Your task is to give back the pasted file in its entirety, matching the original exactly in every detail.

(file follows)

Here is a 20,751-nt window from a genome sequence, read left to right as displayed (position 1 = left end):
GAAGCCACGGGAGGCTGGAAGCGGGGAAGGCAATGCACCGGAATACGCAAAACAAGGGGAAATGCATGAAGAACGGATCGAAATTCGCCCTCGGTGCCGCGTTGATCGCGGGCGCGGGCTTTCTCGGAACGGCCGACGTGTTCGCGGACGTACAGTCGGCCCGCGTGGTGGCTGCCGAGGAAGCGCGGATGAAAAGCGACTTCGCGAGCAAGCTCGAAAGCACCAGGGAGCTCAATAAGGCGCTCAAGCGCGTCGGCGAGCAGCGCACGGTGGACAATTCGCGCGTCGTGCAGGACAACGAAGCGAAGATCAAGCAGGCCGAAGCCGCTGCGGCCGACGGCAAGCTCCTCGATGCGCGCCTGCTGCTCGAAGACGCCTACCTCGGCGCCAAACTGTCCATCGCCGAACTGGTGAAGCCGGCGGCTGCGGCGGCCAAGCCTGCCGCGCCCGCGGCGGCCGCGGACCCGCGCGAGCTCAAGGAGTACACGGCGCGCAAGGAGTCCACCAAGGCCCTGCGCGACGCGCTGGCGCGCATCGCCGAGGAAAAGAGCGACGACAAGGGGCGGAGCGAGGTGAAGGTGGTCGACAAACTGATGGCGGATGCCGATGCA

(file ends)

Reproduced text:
Here is a 20,751-nt window from a genome sequence, read left to right as displayed (position 1 = left end):
GAAGCCACGGGAGGCTGGAAGCGGGGAAGGCAATGCACCGGAATACGCAAAACAAGGGGAAATGCATGAAGAACGGATCGAAATTCGCCCTCGGTGCCGCGTTGATCGCGGGCGCGGGCTTTCTCGGAACGGCCGACGTGTTCGCGGACGTACAGTCGGCCCGCGTGGTGGCTGCCGAGGAAGCGCGGATGAAAAGCGACTTCGCGAGCAAGCTCGAAAGCACCAGGGAGCTCAATAAGGCGCTCAAGCGCGTCGGCGAGCAGCGCACGGTGGACAATTCGCGCGTCGTGCAGGACAACGAAGCGAAGATCAAGCAGGCCGAAGCCGCTGCGGCCGACGGCAAGCTCCTCGATGCGCGCCTGCTGCTCGAAGACGCCTACCTCGGCGCCAAACTGTCCATCGCCGAACTGGTGAAGCCGGCGGCTGCGGCGGCCAAGCCTGCCGCGCCCGCGGCGGCCGCGGACCCGCGCGAGCTCAAGGAGTACACGGCGCGCAAGGAGTCCACCAAGGCCCTGCGCGACGCGCTGGCGCGCATCGCCGAGGAAAAGAGCGACGACAAGGGGCGGAGCGAGGTGAAGGTGGTCGACAAACTGATGGCGGATGCCGATGCA